T-Mobile Agrees To Pay US$350 Million Settlement Fee

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T-Mobile US has agreed to pay a US$350 million settlement fee for a cyberattack in 2021 in which information from an estimated 76.6 million people was compromised.

The preliminary settlement was filed in federal court in Kansas City, Missouri, and in addition to the US$350 million, T-Mobile will spend an additional US$150 million to improve data security.

The lawsuit accused T-Mobile of failing to comply with its obligation to protect the personal data of its customers and that the company had insufficient data security.

The settlement covers statewide litigation that includes at least 44 proposed class actions. Class members may receive cash payments of US$25 or US$100 in California, and some could receive up to US$25,000 to cover out-of-pocket losses. They will also receive two years of identity theft protection.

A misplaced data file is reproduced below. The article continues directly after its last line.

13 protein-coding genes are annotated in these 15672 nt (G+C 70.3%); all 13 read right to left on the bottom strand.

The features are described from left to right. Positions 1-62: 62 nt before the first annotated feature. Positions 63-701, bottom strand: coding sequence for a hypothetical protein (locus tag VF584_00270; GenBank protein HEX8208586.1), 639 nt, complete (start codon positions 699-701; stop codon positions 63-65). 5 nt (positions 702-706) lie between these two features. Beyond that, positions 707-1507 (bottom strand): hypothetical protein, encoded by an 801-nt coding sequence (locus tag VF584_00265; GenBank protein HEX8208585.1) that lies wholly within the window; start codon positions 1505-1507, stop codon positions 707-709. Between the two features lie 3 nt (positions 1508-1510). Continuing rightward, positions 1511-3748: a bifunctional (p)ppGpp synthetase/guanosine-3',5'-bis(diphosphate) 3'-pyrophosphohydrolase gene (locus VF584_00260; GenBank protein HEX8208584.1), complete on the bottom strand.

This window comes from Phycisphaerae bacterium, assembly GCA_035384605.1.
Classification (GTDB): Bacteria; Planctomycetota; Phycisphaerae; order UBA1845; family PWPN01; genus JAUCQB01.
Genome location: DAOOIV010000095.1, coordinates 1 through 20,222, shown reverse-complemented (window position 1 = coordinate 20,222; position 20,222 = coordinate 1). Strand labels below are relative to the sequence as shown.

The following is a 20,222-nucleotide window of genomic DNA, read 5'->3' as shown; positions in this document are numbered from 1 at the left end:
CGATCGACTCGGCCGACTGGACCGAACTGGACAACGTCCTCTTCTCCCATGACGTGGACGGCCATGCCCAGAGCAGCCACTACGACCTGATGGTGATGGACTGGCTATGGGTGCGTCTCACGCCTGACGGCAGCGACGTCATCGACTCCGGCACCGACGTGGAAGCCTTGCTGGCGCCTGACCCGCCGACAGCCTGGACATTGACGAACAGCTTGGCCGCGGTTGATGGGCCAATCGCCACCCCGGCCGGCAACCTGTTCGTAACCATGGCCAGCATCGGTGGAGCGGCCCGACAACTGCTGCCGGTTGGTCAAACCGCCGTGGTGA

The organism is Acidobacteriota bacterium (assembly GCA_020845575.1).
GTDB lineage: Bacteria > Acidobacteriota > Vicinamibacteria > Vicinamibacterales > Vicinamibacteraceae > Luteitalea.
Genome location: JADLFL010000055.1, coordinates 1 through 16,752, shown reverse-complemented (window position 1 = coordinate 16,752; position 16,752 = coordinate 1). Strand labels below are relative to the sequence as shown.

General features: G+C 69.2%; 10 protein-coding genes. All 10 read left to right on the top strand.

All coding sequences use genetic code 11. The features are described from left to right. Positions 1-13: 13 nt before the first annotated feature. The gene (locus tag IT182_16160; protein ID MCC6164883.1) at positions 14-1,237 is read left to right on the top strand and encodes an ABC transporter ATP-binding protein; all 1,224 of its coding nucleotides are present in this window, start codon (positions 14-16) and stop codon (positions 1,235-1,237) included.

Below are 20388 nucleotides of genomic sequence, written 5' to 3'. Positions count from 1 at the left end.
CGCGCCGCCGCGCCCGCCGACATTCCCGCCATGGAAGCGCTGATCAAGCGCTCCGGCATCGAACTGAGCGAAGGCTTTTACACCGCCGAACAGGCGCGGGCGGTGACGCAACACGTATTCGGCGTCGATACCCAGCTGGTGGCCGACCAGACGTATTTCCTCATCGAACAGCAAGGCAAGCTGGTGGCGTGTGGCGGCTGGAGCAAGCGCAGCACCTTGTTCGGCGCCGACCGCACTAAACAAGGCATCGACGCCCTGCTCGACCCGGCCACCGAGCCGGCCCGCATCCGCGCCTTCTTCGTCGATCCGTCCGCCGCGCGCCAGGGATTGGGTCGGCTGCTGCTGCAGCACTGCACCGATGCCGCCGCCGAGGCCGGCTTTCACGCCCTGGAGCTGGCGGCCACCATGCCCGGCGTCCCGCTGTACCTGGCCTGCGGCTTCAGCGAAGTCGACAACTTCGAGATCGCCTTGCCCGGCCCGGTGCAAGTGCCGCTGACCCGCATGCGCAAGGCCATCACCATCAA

The settlement papers show that plaintiffs’ attorneys can demand fees of up to 30%, or US$105 million, from the settlement.

The cyberattack that led to lawsuits took place in 2021 and 21-year-old American John Binns claimed responsibility for the attack. According to Binns, he infiltrated T-Mobile’s defenses after discovering an unprotected router on the internet.

After the attack, T-Mobile made the data breach public in August, claiming that more than 47 million current, former and future customers were affected. The number jumped to more than 50 million, and another report in November revealed another 26 million affected customers.

The sources for this piece include an article in Reuters.

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